Recently, I’ve been talking a lot about how technology makes it so easy to stay in touch across great distances. Feeling so deeply connected to home while being on the other side of the world is one of the most unexpected experiences of the adventure so far. It's like that Adele song... Hello from the other side...
While I was traveling in Africa in 2007, 22-years-old and 5,000 miles away from home, I desperately wished I could easily communicate with my friends and family. But there were only three options: novel-length letters, emails written from internet cafes with patchy service or POTS (Plain Old Telephone Service) which often felt like we're using a tin-can phone. Mostly, my parents would get brief emails every couple of weeks letting them know I’m still alive and had not yet been eaten by a lion. Just kidding – it's hippos you have to be afraid of. Periodically, I’d write a few longer notes describing my adventures but would have to hold my breath and keep my fingers crossed, hoping that the internet connection wouldn’t crap out before I pressed send causing everything I'd written to disappear into the ether. NOOOOOOO!!!!!!
Ten years ago when I lived in London, NASA’s Stardust mission successfully brought back interstellar dust from a comet. That same year, Skype launched a new innovation – free video calling – which revolutionized the experience of living abroad. But it was only available on your computer so several email communiqués were required to set up your Skype date. Spontaneity didn’t really exist. It was also the early days of international text messaging and it cost a freakin’ fortune. Even for local SMS messages, you minimized the number of characters so it wouldn’t break across multiple texts eating away at your monthly message limit. Remember those days?
Fret not, young jetsetter. Fast forward to the 21st century and although we don’t have flying cars (yet), keeping in contact while abroad has become a breeze. My huge data package means that I can answer a video call from my dad while bagging avocados in the grocery store. Using the wonders of WhatsApp, Messenger and iMessage, I text with my friends and family as regularly as if we were living in the same city.
However, virtually celebrating milestones such as birthdays is a bit more challenging but, as of this year, I’ve found a way to make the most of that too. If I was at home, my friends would be dining at Café Medina, snorfing appetizers Belgium waffles with chocolate caramel or rose water white chocolate sauce before devouring a giant fricassee. Man, I love brunch. It’s the best of all the eating experiences because it's suitable for every occasion. Just put on your sunglasses, sit on a patio, and sip your mimosas. Plus smart people and science says our social networks as important as exercise and diet over a lifetime. Therefore, you could say our third mimosa over brunch with friends is ‘for your health.’ Logically.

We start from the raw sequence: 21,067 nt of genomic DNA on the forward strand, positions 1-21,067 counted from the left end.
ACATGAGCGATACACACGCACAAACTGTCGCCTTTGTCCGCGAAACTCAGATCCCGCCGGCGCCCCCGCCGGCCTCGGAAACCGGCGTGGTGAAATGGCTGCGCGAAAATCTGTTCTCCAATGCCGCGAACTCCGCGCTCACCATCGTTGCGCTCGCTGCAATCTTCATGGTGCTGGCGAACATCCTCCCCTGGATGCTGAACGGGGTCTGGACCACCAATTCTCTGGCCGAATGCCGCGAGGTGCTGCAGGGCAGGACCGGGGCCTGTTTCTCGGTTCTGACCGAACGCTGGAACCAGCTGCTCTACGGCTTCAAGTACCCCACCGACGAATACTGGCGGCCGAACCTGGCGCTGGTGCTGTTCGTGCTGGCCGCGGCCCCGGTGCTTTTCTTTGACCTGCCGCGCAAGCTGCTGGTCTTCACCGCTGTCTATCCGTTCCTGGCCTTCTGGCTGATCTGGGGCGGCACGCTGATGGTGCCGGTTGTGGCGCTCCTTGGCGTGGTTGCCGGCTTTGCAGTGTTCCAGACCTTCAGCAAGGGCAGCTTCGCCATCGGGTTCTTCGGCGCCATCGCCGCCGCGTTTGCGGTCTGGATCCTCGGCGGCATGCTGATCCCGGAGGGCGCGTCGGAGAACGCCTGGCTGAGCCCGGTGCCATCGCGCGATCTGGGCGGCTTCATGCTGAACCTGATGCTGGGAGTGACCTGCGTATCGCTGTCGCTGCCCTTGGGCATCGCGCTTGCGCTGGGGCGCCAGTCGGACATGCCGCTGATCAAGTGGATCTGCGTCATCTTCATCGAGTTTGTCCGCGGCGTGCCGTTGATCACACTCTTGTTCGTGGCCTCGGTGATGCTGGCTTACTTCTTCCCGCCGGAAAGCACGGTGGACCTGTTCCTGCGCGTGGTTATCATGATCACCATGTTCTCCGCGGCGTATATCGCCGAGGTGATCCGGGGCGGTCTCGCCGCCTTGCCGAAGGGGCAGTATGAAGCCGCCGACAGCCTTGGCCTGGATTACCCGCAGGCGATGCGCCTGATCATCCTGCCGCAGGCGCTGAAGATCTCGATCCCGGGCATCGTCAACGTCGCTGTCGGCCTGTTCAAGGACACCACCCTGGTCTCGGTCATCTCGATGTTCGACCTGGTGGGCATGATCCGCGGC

Alas I digress... As my friends scatter around the globe like dandelion seeds, we need new ways of celebrating milestones that rises above sad mass-produced Facebook messages. And in this spirit, I hosted virtual brunch with my girlfriends across three very different time zones for my very special Danish 33rd birthday. I sipped wine while the eating chocolate and raspberry gelato at 7pm in Denmark; Shay made us envious with early afternoon lobster benedict in Halifax; and, Lottie, Stacy and Meagan huddled awkwardly around the laptop over 10am coffees and poached eggs in Vancouver. It was a roaring success. Next time, may we’ll try virtual happy hour for the next birthday!
I think the secret to a good life is staying in touch... And connecting with friends and family has been the most grounding experience during this time of uncertainty. Even know I’m miles away, I make a special effort to send that birthday card, email, or postcard to say hi, check-in or just because. If I miss a moment, I know friends will understand that international time zones are hard and postage is a hassle. I know they don’t expect this of me. But I’m stickler for building relationships and staying in touch – and I think more of us should be. But you’re busy, you say? Super-busy, in fact. Jobs. Kids. House cleaning. Night class. Game of Thrones. Hey, I get it. You have the best intentions, but let me stop you there. If relationships are important, you will make time for them.
Sometimes showing you care means using all six degrees of separation to get a surprise liquorice-laden birthday present home in time... or sending voice memo to a friend when she has to put down her beloved dog so she can actually hear how sad you are too... or actually writing on that precious card that normally would end up in a stack of unwritten cards that are too nice/funny/clever to actually use.
And sometimes that means drinking wine over Skype with your favourite people in the world to celebrate another trip around the sun!
Nice to meet you...
I'm Andi (hence the blog name). I'm a travel aficionado, passionate eater, tireless explorer of internet rabbit-holes, and amateur thinker. Join me as I give it all up (ok, that's a bit of an exaggeration) and go around the world on a mid-career "soul sabbatical" & year-of-learning to figure out what to be NEXT when I grow up. Won’t you grab a cup of chai and stay a while?
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